A late-night phone call informed a Stanford doctor that his father was named a chemistry laureate for work that helped others create drugs from antibodies.
In this Stars of Stanford Medicine Q&A, Kim Kinnear shares her perspective as a graduate student in genetic counseling.
Stanford medical students often opt for research, and a new curriculum presents a more flexible and financially enticing way for them to do so.
Kenneth Gibbs, Jr., is using his graduate degree in immunology to improve graduate education nationally — he shares more in this Q&A.
John Ioannidis reflects on the phenomenon of "hyper-publishing," where certain scientists are listed as authors on scores of papers a year.
This Stars of Stanford Medicine features Ryan Ribeira, an emergency medicine physician with interests in health policy and technology.
Researchers and clinicians use a variety of tactics to keep up with research in their field. A few share their tips here.
A profile by The Scientist of Lucy Shapiro, PhD, highlights her career and the passions that guided her groundbreaking scientific research.
Medical student Yoo Jung Kim cautions potential students to learn more about the profession and consider their motivations before applying to med school.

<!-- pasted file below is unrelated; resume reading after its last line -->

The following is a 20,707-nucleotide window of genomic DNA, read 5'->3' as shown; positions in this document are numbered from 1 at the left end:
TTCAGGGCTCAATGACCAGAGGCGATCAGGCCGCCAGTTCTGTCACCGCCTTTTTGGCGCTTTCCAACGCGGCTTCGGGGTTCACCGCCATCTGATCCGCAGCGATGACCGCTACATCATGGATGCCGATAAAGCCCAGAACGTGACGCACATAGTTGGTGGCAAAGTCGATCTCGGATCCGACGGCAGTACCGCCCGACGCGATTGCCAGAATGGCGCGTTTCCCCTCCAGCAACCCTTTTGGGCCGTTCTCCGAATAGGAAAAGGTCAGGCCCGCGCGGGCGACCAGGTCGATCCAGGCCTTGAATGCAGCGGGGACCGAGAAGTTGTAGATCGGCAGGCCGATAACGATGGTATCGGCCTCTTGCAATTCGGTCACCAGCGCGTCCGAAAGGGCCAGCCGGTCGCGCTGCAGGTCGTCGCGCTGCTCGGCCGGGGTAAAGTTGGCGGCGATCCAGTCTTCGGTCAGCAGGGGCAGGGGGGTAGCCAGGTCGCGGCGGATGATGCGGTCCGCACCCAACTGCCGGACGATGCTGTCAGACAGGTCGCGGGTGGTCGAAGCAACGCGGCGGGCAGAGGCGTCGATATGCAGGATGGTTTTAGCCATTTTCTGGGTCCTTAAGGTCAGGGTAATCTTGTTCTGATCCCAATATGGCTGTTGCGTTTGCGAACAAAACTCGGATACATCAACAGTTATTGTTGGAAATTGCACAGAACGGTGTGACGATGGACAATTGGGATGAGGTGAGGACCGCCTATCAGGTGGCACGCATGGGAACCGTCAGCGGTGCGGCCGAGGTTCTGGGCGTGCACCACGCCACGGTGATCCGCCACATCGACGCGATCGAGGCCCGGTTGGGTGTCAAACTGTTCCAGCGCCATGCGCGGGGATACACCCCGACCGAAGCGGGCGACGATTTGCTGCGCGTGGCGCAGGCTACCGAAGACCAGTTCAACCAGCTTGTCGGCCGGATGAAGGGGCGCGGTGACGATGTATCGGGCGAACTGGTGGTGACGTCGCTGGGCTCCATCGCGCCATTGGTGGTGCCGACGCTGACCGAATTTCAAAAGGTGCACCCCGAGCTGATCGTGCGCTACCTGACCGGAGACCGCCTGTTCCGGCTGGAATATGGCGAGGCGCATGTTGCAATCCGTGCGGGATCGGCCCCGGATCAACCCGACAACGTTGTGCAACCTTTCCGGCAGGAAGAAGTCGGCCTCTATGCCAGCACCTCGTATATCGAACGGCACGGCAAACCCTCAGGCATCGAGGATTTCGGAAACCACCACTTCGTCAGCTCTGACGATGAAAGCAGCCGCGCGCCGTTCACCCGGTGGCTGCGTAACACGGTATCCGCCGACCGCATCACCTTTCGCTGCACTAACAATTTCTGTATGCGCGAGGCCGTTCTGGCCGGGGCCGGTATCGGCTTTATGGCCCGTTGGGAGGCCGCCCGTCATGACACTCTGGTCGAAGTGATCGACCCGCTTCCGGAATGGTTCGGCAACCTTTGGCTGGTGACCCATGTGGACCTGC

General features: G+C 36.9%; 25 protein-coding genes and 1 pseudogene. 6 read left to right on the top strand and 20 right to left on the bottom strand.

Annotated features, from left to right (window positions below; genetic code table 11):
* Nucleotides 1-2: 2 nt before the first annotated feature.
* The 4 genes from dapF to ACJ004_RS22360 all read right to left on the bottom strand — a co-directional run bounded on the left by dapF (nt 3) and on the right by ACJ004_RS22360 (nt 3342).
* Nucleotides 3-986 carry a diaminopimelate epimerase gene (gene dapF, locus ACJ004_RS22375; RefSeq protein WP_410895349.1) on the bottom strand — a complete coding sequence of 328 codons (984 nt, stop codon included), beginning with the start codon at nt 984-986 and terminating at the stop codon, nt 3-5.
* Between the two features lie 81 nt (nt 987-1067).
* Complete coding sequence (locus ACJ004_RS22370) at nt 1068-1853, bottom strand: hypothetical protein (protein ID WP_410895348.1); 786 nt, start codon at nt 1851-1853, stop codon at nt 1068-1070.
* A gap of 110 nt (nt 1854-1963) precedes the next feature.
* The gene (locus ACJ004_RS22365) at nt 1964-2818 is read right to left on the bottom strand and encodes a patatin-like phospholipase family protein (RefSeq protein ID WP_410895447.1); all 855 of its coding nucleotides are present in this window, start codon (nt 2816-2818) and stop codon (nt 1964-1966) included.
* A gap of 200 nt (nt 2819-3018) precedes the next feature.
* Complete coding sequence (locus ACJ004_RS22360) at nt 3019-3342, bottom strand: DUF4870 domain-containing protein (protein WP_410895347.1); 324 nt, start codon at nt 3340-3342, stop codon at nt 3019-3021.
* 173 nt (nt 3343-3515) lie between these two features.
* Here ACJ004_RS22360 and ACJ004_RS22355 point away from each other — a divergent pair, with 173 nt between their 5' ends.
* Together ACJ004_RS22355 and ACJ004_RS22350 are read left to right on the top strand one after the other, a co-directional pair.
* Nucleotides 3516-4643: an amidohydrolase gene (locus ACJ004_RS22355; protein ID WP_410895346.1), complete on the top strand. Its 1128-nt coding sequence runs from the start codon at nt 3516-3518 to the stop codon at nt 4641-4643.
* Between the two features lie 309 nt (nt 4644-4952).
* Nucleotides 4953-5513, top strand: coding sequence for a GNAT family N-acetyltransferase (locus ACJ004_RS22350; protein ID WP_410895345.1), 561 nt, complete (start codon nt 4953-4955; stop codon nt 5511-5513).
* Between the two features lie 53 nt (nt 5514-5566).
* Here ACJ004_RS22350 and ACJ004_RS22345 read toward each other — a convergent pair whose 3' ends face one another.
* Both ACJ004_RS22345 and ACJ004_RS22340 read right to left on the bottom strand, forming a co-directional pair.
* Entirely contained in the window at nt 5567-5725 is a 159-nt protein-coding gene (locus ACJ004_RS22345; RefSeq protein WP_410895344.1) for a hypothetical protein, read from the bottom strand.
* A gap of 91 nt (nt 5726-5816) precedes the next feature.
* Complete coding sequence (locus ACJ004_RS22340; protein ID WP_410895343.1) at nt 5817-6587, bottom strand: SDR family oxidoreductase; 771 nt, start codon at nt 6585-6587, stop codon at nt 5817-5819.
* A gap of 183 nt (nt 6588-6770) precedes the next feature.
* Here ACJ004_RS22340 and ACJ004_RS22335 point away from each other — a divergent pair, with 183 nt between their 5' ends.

This Stars of Stanford Medicine Q&A features Andrew Chang, clinical instructor of medicine, who is working to improve cardiovascular health globally.
The career of Stanford pediatric infectious disease researcher and physician Yvonne Maldonado is featured in this video and blog post.
This Stars of Stanford Medicine features Kendra Patton, a physician assistant and educator, who is working to create career opportunities for others.
A greater acceptance of, and more, people with disabilities are needed in the health care workforce, physician Cheri Blauwet writes.
Stanford's Karl Deisseroth has won the 2018 Kyoto Prize in applied technology for his invention and application of optogenetics.
Victor Fuchs, known for his lifelong contributions to health economics, recently celebrated the publication of his new book "Health Economics and Policy: Selected Writings" with a talk on campus.
In a new podcast, Stanford otolaryngologist Brandon Baird talks about growing up in a poor neighborhood in Washington D.C., the intensity of medical residency, and his love of music.